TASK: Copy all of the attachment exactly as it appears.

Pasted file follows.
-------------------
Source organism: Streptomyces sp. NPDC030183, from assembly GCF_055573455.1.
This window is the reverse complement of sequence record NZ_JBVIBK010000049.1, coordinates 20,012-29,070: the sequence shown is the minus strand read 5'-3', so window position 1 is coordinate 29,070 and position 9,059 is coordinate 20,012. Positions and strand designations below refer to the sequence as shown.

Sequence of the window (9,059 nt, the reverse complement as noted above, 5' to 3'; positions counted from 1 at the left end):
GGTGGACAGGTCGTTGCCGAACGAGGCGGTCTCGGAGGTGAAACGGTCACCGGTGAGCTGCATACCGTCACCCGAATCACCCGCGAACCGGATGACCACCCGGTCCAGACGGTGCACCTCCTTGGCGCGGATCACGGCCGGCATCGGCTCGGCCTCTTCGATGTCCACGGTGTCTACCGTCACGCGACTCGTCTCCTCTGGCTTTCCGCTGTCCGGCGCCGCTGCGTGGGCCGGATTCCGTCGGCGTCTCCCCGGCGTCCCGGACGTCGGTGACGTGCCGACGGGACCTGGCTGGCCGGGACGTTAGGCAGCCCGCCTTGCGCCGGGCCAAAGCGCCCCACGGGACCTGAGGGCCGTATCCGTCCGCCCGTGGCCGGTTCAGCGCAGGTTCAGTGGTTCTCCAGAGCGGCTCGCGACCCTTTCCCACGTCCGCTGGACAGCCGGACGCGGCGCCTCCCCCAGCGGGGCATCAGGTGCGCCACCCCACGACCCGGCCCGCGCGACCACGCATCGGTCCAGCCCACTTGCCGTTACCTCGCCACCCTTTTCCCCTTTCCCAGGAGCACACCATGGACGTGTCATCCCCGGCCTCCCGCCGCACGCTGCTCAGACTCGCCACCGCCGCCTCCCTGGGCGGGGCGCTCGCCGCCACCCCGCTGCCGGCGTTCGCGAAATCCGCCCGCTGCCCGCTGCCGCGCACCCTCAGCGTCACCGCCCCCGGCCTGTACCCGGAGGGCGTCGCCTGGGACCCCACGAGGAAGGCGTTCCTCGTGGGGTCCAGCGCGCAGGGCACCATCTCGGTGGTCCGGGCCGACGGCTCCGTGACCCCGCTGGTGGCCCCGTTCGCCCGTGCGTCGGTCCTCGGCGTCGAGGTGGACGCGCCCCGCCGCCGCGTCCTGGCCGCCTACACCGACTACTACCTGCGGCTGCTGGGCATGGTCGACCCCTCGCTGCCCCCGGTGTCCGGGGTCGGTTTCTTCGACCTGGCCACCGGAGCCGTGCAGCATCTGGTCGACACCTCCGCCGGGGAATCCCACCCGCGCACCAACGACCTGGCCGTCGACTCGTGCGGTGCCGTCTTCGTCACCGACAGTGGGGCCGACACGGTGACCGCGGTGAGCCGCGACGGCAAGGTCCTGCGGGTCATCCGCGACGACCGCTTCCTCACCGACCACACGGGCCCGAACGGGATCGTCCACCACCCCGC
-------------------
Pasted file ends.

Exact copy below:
Source organism: Streptomyces sp. NPDC030183, from assembly GCF_055573455.1.
This window is the reverse complement of sequence record NZ_JBVIBK010000049.1, coordinates 20,012-29,070: the sequence shown is the minus strand read 5'-3', so window position 1 is coordinate 29,070 and position 9,059 is coordinate 20,012. Positions and strand designations below refer to the sequence as shown.

Sequence of the window (9,059 nt, the reverse complement as noted above, 5' to 3'; positions counted from 1 at the left end):
GGTGGACAGGTCGTTGCCGAACGAGGCGGTCTCGGAGGTGAAACGGTCACCGGTGAGCTGCATACCGTCACCCGAATCACCCGCGAACCGGATGACCACCCGGTCCAGACGGTGCACCTCCTTGGCGCGGATCACGGCCGGCATCGGCTCGGCCTCTTCGATGTCCACGGTGTCTACCGTCACGCGACTCGTCTCCTCTGGCTTTCCGCTGTCCGGCGCCGCTGCGTGGGCCGGATTCCGTCGGCGTCTCCCCGGCGTCCCGGACGTCGGTGACGTGCCGACGGGACCTGGCTGGCCGGGACGTTAGGCAGCCCGCCTTGCGCCGGGCCAAAGCGCCCCACGGGACCTGAGGGCCGTATCCGTCCGCCCGTGGCCGGTTCAGCGCAGGTTCAGTGGTTCTCCAGAGCGGCTCGCGACCCTTTCCCACGTCCGCTGGACAGCCGGACGCGGCGCCTCCCCCAGCGGGGCATCAGGTGCGCCACCCCACGACCCGGCCCGCGCGACCACGCATCGGTCCAGCCCACTTGCCGTTACCTCGCCACCCTTTTCCCCTTTCCCAGGAGCACACCATGGACGTGTCATCCCCGGCCTCCCGCCGCACGCTGCTCAGACTCGCCACCGCCGCCTCCCTGGGCGGGGCGCTCGCCGCCACCCCGCTGCCGGCGTTCGCGAAATCCGCCCGCTGCCCGCTGCCGCGCACCCTCAGCGTCACCGCCCCCGGCCTGTACCCGGAGGGCGTCGCCTGGGACCCCACGAGGAAGGCGTTCCTCGTGGGGTCCAGCGCGCAGGGCACCATCTCGGTGGTCCGGGCCGACGGCTCCGTGACCCCGCTGGTGGCCCCGTTCGCCCGTGCGTCGGTCCTCGGCGTCGAGGTGGACGCGCCCCGCCGCCGCGTCCTGGCCGCCTACACCGACTACTACCTGCGGCTGCTGGGCATGGTCGACCCCTCGCTGCCCCCGGTGTCCGGGGTCGGTTTCTTCGACCTGGCCACCGGAGCCGTGCAGCATCTGGTCGACACCTCCGCCGGGGAATCCCACCCGCGCACCAACGACCTGGCCGTCGACTCGTGCGGTGCCGTCTTCGTCACCGACAGTGGGGCCGACACGGTGACCGCGGTGAGCCGCGACGGCAAGGTCCTGCGGGTCATCCGCGACGACCGCTTCCTCACCGACCACACGGGCCCGAACGGGATCGTCCACCACCCCGC